“Ghar Ghosts” by Ruth Cox

“The Quiet of Switzerland” by Neasa Murphy

 

I have some of them already, but my TBR has now got much much longer!

Wainwright Shortlisted Books

It is that time of the year again when the shortlist for one of my favourite prizes is announced. Yesterday the two shortlists for The Wainwright Prize were announced. Normally by now, I would have read all of the books on the longlist and have some strong opinions as to what should be populating the shortlist, but due to many other factors and commitments this year I haven’t got to all of them. There is a pile of books glaring at me from a bookcase to be read soon. But without further ado, here is the shortlist:

Diary of a Young Naturalist – Dara McAnulty (Little Toller Books)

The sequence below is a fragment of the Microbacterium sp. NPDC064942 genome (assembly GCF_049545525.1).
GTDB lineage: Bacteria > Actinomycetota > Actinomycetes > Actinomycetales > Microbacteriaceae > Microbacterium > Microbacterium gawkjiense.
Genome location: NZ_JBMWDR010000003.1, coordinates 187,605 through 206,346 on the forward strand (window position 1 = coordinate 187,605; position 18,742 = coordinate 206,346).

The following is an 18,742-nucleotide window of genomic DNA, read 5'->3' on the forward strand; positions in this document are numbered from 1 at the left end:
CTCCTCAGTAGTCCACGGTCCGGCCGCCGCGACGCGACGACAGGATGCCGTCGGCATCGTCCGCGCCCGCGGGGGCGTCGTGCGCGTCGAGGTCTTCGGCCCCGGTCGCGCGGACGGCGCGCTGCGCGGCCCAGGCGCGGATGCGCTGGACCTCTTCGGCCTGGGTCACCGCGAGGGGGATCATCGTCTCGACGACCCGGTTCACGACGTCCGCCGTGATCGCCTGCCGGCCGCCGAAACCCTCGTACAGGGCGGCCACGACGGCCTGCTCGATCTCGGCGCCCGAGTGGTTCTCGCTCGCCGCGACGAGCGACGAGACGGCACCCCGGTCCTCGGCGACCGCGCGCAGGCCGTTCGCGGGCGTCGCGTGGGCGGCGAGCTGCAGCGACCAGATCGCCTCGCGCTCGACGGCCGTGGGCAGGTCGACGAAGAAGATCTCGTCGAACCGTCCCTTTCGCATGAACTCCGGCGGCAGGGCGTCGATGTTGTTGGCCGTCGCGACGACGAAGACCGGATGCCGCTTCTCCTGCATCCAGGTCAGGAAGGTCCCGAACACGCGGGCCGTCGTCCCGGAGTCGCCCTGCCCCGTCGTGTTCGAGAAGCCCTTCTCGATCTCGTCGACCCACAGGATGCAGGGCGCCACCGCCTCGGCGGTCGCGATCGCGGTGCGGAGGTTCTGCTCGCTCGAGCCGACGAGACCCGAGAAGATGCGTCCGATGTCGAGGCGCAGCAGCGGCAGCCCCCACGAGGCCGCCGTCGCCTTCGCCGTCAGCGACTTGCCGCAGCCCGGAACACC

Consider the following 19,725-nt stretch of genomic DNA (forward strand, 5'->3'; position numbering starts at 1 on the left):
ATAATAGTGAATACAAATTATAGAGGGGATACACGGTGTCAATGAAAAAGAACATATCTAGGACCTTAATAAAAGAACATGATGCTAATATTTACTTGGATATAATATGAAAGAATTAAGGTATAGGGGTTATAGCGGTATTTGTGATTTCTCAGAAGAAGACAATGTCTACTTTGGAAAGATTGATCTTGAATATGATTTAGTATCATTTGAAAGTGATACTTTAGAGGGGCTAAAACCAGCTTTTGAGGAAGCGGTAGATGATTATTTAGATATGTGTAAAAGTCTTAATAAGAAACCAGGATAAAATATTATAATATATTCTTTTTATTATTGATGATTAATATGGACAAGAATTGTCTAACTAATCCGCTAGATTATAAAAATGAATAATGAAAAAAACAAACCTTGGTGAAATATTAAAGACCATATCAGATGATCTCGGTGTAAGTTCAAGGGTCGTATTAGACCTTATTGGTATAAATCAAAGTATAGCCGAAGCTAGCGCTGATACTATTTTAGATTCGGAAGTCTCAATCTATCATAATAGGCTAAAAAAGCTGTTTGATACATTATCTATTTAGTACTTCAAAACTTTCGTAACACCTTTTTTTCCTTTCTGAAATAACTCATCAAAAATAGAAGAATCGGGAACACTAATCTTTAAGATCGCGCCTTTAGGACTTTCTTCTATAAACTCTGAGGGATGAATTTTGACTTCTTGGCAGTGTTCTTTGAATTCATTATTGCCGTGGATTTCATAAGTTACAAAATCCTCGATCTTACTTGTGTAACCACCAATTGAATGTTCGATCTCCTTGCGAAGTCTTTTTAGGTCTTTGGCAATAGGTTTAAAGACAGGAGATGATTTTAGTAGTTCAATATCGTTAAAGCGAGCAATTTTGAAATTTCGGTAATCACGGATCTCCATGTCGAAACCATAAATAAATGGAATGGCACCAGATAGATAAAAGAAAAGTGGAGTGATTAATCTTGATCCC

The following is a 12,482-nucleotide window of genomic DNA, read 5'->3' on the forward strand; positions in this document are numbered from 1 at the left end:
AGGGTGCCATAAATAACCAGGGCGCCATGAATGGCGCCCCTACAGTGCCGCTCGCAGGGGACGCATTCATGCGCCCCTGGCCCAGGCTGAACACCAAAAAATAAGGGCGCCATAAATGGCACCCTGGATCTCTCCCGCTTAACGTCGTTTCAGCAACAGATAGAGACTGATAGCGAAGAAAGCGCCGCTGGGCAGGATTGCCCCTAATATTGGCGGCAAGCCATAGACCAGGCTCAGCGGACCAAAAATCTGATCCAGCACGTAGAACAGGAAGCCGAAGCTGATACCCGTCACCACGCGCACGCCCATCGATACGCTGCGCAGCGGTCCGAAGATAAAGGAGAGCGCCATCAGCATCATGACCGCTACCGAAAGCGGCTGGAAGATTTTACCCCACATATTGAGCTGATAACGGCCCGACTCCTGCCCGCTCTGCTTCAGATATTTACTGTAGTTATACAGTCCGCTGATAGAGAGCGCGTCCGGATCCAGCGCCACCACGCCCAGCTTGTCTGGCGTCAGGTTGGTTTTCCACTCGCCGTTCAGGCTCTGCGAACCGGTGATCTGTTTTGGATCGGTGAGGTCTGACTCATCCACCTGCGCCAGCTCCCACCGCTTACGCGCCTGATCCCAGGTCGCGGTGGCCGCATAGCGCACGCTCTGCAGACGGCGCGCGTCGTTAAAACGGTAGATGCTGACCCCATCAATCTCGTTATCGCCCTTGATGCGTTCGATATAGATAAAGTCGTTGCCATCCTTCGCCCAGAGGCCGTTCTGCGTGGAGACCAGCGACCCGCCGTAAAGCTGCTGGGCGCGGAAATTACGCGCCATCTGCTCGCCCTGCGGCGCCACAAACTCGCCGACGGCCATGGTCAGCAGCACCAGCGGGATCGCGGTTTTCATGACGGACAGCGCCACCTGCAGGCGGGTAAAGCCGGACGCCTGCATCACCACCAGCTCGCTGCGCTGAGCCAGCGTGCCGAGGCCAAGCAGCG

Diary of a Young Naturalist chronicles the turning of 15-year-old Dara McAnulty’s world. From spring and through a year in his home patch in Northern Ireland, Dara spent the seasons writing. These vivid, evocative and moving diary entries about his connection to wildlife and the way he sees the world are raw in their telling. “I was diagnosed with Asperger’s/autism aged five … By age seven I knew I was very different, I had got used to the isolation, my inability to break through into the world of talking about football or Minecraft was not tolerated. Then came the bullying. Nature became so much more than an escape; it became a life-support system.” Diary of a Young Naturalist portrays Dara’s intense connection to the natural world, and his perspective as a teenager juggling exams and friendships alongside a life of campaigning. “In writing this book,” Dara explains, “I have experienced challenges but also felt incredible joy, wonder, curiosity and excitement. In sharing this journey my hope is that people of all generations will not only understand autism a little more but also appreciate a child’s eye view on our delicate and changing biosphere.”